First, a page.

Ah...sleep. Tomorrow (or is today?) we're watching The Joy Luck Club at 8:30 a.m. in school #3. The movie rattles me; its emotional manipulation in the realm of mother/daughter relationships, wipes me out. Sometimes there is nothing like a good cry. These days and times seem to call for it. 


Thursday, November 24, 2016

On making sense

When I posted the Kierkegaard quote to the right, I was thinking of my personal writing, which was based on looking back and how it had helped me to live forward in a happier way. But that was my life--which I have a modicum of control over. Then there's the world; no matter how much I talk with others, there is only momentary relief. I would like to have a fireside chat with Mr. Kierkegaard. For, looking back at yesterday (I'm talking Election, here) --makes today murkier; understanding shifts and gets lost with each new perspective.
Today is a holiday. Time out from all that disrupts me. And yet, my mind spins. My classes are suffering; we focus on our work. Research papers, which many scramble to update with election results, are hard to pin down. Their papers on such topics as transgender, immigration, gender roles, racism, will all be greatly affected by sweeping policy changes. And so will some of them, personally. We guess at what will occur, but how can we when each day rises and falls, tidal waves that never settle. Credible journalists wrap their pens around each new nuance; but what they wrote yesterday, flails today, will do somersaults next week.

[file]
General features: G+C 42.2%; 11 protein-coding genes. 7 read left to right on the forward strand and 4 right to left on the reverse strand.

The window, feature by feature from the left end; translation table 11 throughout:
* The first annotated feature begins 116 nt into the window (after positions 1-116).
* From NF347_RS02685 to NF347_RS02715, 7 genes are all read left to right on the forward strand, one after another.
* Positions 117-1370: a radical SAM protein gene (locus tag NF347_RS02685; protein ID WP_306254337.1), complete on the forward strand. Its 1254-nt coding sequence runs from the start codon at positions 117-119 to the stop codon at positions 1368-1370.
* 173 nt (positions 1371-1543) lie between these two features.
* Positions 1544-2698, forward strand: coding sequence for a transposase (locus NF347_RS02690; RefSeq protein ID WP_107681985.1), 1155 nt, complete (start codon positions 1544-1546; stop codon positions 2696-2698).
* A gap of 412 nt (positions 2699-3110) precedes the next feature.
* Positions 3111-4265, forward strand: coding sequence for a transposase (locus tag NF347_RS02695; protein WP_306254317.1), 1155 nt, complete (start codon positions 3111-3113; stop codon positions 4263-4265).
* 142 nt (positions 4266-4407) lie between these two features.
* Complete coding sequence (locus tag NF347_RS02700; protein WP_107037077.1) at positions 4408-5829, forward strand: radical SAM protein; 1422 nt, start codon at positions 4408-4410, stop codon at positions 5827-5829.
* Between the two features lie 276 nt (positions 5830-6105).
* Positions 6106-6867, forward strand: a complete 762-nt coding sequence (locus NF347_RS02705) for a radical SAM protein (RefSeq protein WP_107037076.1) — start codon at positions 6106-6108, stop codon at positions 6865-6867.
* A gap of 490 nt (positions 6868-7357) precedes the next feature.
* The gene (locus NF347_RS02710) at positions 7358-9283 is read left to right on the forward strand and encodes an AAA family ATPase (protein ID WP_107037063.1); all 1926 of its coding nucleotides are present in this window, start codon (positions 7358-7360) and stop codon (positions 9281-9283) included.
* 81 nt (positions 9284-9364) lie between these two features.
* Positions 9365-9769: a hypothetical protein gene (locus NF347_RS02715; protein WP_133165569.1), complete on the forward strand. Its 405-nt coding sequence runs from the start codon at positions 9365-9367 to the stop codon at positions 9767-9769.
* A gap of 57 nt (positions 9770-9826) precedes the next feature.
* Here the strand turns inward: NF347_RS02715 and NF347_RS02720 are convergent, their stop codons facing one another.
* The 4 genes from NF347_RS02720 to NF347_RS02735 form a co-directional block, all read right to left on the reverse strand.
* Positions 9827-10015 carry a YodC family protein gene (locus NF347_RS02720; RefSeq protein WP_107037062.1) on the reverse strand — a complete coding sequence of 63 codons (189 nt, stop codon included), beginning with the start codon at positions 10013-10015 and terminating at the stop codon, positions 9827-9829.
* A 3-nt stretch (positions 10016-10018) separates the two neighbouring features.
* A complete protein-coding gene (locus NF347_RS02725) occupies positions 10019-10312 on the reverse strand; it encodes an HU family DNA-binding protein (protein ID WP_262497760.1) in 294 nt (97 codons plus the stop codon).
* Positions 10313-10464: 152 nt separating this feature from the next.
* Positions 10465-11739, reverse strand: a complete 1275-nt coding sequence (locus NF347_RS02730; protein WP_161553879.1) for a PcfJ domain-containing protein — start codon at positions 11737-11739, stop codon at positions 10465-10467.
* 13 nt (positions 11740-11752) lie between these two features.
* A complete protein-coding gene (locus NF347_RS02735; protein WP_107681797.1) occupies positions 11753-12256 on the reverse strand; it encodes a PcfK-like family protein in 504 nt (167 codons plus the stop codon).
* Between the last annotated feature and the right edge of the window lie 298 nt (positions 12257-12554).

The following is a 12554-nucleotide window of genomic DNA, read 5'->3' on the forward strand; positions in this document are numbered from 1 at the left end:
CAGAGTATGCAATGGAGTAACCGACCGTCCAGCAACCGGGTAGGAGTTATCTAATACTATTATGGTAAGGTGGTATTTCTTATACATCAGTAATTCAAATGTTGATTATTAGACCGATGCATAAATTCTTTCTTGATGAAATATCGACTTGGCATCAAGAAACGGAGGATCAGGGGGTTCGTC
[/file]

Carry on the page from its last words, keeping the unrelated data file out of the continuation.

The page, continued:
In two of my classes we're prepping for a final exam based on New York. One of our readings, EB White's "Here is New York" is an ode to the possibilities in this city, he clearly loved and loved writing about. There are three New Yorks he says: the one belonging to the natives, people like me who have always been here--we take its offerings for granted. New York two is the commuter's New York--here for the day to work and get what can be gotten, and then leave it behind for neater quarters. And then New York three--White's clear favorite--the passionate, adventurous emigres who bring desire and poetry and longing and grit.

As we discussed this in class yesterday, I couldn't help but think will we revert to two New Yorks? Emigres  from only our US boundaries? Or, are there more than three? Four five six New Yorks? White's essay was written in 1949, two years after my parents arrived from Eastern Europe. Survivors of religious persecution, my mother eight months pregnant with my brother--their New York was bittersweet. It represented new life, new chances, tons of grit. But so much had been lost. Passion, adventure, poetry--years away.